A couple of my direct reports are good at this. I have staffers who are unafraid of me and get in my face. I love ’em! If there is nobody close to you who challenges you to the point of making you mad, you might need an identity reboot. Conflict, not flattery, is what helps build our character.

As I draw closer to the half-century mark, I find myself on a new learning curve. Man, the growth is painful. I’m OK with recognition and awards now as long as they are purely an external validation of an internal (team) reality. I won’t personally pursue them nor take actions for the sole purpose of personal fame.

Recently, I made the biggest mistakes of my life when I forgot who I was and chased false sources of identity. If it weren’t for mercy, I might not be writing this post. I’m committed to discovering who I really am so I never do that again. Finding my true self is painful and ugly, but at the same time, gloriously beautiful. And freeing.

I’ll leave you with this from one of my heroes, Saint Paul:

The very credentials these people are waving around as something special, I’m tearing up and throwing out with the trash—along with everything else I used to take credit for. And why? Because of Christ. Yes, all the things I once thought were so important are gone from my life. Compared to the high privilege of knowing Christ Jesus as my Master, firsthand, everything I once thought I had going for me is insignificant—dog dung. I’ve dumped it all in the trash so that I could embrace Christ and be embraced by him.

During this series, I pointed out that an identity based on what you do, how you look, or your titles and awards will not lead to fulfillment. What I’m learning is truth for me and it’s rooted in faith. I know I am Edward Marx. A follower of Christ. Here to serve and point others towards the pursuit of truth. I might fail, but I will get back up and move forward.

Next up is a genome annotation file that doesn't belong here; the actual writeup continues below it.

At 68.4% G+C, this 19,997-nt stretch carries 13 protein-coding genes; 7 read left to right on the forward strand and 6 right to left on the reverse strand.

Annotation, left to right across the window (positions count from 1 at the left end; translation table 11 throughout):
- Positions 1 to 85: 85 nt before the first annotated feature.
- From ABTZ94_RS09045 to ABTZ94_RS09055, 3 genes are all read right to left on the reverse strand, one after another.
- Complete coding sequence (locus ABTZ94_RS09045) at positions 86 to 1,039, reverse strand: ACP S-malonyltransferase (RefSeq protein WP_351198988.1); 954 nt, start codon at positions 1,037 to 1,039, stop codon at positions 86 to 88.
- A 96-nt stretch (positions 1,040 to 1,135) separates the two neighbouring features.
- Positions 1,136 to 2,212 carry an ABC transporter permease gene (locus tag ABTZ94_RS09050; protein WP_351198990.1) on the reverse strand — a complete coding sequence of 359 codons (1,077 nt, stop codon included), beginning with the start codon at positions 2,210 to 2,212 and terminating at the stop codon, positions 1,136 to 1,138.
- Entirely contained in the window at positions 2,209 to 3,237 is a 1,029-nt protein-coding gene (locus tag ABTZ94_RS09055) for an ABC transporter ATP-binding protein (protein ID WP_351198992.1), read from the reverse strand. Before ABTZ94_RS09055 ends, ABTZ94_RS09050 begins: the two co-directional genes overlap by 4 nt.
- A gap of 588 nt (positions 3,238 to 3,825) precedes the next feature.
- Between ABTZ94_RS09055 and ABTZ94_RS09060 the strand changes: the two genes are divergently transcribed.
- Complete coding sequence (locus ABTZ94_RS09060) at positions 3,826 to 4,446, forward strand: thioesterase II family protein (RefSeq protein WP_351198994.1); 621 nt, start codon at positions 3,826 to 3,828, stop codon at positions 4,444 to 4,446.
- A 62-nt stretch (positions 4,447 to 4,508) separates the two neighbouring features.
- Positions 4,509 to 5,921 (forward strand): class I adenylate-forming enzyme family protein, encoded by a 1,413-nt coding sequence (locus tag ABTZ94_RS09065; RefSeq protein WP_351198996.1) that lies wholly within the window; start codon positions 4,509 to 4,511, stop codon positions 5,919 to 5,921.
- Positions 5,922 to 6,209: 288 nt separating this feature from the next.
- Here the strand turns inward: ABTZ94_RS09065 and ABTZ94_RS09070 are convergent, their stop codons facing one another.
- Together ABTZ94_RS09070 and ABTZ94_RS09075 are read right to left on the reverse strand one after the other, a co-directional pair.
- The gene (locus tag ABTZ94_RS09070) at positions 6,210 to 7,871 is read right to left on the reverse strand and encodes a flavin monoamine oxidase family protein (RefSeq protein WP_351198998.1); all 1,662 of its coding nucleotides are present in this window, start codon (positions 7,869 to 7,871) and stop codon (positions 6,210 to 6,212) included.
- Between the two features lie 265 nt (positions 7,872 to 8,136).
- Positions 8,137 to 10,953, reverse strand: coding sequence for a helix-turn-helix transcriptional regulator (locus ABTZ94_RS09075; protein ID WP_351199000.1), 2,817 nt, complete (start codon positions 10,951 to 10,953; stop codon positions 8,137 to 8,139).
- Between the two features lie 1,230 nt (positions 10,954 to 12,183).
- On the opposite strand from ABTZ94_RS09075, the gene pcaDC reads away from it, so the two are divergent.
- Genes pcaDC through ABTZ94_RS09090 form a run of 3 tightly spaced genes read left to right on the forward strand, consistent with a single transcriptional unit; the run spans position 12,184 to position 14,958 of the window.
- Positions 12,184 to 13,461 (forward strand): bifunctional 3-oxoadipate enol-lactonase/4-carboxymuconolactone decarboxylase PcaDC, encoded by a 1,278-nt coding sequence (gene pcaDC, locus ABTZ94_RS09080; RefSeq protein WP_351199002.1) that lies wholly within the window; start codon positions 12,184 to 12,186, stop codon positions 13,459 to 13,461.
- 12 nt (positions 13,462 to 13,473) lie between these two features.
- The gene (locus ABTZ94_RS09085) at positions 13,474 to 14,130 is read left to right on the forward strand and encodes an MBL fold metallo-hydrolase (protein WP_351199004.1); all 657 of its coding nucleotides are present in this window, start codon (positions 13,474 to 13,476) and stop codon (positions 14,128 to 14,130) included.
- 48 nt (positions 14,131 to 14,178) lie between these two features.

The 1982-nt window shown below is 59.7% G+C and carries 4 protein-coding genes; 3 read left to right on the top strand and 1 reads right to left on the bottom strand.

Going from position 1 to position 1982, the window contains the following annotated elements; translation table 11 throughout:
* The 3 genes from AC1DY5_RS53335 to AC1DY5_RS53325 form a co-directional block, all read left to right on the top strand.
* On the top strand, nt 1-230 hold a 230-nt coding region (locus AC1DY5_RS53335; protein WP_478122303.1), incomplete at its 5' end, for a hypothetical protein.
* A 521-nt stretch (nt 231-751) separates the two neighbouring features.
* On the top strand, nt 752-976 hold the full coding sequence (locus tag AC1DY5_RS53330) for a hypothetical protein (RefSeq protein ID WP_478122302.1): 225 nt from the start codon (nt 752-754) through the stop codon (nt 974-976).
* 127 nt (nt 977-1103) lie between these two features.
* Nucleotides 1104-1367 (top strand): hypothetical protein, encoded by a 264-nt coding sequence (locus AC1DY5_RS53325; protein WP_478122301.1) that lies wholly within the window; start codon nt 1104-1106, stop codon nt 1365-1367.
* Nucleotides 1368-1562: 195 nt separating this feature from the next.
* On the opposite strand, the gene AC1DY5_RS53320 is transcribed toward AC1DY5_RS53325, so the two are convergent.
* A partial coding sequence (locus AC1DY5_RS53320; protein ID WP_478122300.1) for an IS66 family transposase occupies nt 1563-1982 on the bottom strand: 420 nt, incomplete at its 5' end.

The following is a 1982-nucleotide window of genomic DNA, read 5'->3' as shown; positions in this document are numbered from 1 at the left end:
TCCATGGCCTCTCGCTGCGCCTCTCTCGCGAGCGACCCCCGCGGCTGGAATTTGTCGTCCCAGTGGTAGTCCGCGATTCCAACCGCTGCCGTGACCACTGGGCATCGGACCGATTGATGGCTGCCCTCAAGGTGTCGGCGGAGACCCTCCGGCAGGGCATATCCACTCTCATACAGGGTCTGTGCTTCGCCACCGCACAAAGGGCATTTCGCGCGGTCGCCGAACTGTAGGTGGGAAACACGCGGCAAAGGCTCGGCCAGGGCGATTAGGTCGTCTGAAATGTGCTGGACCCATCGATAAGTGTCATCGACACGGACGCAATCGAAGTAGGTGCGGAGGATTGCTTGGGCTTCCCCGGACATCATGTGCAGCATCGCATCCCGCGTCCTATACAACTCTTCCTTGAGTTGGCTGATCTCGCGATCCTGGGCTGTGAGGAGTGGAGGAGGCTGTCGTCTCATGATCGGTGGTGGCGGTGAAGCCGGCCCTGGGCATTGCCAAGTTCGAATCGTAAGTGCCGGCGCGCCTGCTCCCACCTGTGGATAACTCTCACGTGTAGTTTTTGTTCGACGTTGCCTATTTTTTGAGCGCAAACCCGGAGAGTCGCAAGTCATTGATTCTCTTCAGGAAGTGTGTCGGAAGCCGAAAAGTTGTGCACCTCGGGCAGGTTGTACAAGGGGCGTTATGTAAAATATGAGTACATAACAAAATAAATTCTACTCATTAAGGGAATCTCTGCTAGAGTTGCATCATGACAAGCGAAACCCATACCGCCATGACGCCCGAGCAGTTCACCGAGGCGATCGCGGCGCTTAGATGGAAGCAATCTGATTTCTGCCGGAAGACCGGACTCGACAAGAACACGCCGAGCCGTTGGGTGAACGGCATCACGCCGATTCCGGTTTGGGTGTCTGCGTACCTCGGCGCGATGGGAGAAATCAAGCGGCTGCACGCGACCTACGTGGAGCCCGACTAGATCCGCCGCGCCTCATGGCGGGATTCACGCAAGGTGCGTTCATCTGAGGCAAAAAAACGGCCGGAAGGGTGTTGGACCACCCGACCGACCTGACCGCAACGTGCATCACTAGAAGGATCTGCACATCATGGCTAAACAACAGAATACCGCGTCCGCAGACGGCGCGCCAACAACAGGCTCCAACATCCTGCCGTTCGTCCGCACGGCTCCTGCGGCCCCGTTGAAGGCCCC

Who are you? Where is your identity rooted?

This concludes a four-part series on Leadership and Identity. The previous posts are Identity and the Leader, I Look Better than You Do, and It’s All About the Title.

Ed Marx is a CIO currently working for a large integrated health system. Ed encourages your interaction through this blog. Add a comment by clicking the link at the bottom of this post. You can also connect with him directly through his profile pages on social networking sites LinkedIn and Facebook and you can follow him via Twitter — user name marxists.

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14 Responses to “CIO Unplugged 1/22/14”

Pages: [2] 1 » Show All

  1. 14
    Shannon Says:

    Ed,

    I am also a believer and beginning this same process this year. Lot of changes and Christ is at the center of my motivation. It has been a great year so far.

    Thanks for this post and sharing your faith. That is our charge as Christians after all.

  2. 13
    Krista Says:

    Truly inspiring!

  3. 12
    Phil Says:

    Ed, thanks for having the courage to continually write posts like this, and not just to write them, but to live out their words. The “look at me” culture is as pervasive in the workplace as it (sadly) is in people’s personal lives and it’s profoundly damaging. I like what you wrote about defensively reading. These are exactly the kind of blog posts I want to read, the type of sermons I need to hear, even though on the surface I don’t enjoy reading or listening to them. Too often we just look for affirmation, when really what we need to grow is to be knocked on our butts!

  4. 11
    Oh my heavens Says:

    I can’t believe it we have another Jim Baker in the makings right before our eye! I fell for him but I’m older and wiser now

Pages: [2] 1 » Show All